Tyler Greiner Gives Platform and Poster Presentation at EB2016

Post-baccalaureate student and Health and Human Physiology graduate Tyler Greiner presented his study titled “Pulmonary and Systemic Vascular Responses in Rats Exposed to Perinatal Hyperoxia” at the 2016 Experimental Biology in San Diego. Tyler was invited to present a poster and give a talked during the feature topics session on Origins of Adult Cardiovascular and Metabolic Disease.

Tyler at Poster

He also got a chance to check out some other awesome presentations.

Tyler and Nitin

This achievement reflects Tyler’s year of hard work in the laboratory. He’ll be leaving to attend medical school in the summer. You can read more about Tyler’s study at Pascale Lane’s blog WhizBang.

Paper on Chronic Intermittent Hypoxia and Ventilation Published in the Journal of Applied Physiology

Complications of Sleep Apnea

Our paper with collaborators Barb Morgan, Russ Adrian, Zun-yi Wang and John Dopp titled “Chronic intermittent hypoxia alters ventilatory and metabolic responses to acute hypoxia in rats” was accepted in the Journal of Applied Physiology this week.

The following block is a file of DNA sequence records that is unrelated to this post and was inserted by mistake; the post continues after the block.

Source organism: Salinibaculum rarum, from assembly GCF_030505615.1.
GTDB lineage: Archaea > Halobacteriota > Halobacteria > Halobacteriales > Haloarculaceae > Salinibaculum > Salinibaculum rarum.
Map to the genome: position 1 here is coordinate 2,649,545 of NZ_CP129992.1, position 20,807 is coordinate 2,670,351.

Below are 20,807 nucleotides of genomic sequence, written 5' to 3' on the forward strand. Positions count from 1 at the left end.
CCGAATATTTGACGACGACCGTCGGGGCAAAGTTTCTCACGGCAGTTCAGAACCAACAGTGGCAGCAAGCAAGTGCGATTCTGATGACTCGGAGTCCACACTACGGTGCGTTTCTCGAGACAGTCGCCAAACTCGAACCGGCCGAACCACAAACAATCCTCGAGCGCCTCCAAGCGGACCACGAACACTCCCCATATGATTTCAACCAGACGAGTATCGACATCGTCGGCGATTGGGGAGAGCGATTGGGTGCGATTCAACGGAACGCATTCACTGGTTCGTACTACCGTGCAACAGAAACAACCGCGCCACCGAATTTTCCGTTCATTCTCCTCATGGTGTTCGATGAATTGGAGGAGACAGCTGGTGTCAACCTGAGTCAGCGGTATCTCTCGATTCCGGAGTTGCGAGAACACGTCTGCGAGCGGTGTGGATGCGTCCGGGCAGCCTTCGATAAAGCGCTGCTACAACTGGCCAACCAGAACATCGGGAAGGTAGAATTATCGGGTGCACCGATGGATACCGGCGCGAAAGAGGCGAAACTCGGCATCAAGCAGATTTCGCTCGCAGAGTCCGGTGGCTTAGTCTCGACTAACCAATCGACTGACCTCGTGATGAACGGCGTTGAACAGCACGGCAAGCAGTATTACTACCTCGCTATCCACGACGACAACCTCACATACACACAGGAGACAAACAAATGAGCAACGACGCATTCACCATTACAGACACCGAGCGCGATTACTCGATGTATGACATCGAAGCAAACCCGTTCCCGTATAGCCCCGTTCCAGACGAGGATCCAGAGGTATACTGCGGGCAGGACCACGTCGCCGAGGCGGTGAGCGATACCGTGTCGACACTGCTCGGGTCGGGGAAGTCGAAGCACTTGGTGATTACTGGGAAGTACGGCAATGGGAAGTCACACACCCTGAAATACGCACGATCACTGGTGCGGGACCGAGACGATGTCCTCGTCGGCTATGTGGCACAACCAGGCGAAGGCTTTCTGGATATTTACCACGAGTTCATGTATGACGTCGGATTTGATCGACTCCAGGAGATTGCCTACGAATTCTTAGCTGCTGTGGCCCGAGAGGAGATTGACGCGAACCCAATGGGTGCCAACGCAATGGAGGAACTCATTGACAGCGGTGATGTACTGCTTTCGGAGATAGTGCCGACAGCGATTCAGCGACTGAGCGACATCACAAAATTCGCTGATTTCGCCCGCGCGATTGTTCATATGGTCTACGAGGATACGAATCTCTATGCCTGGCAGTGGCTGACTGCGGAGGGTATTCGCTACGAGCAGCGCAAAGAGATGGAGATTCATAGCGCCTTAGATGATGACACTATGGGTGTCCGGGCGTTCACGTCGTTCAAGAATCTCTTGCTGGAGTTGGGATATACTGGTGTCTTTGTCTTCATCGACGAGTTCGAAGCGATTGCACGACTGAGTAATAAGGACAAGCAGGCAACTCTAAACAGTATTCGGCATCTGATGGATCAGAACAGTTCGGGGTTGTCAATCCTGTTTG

Patients with sleep apnea experience periods during sleep where breathing stops. This can occur as many as 60 times per hour. These apneas, which cause periodic, intermittent falls in blood oxygen (hypoxia), can contribute to hypertension, obesity, cancer, and other diseases. It is also unknown  whether having these apneas alters the neural circuitry that controls ventilation and promotes more apneas.  Our study addresses the controversy of whether chronic exposure to intermittent hypoxia enhances ventilatory chemosensitivity. We quantified hypoxic chemosensitivity in conscious rats using a novel method which—unlike most previously published approaches—was able to uncover key effects of prolonged intermittent hypoxia on both metabolic and ventilatory responses to acute hypoxia. We found that hypoxic chemosensitivity is indeed enhanced by intermittent hypoxia and thus is a potentially important contributor to sleep disordered breathing in humans.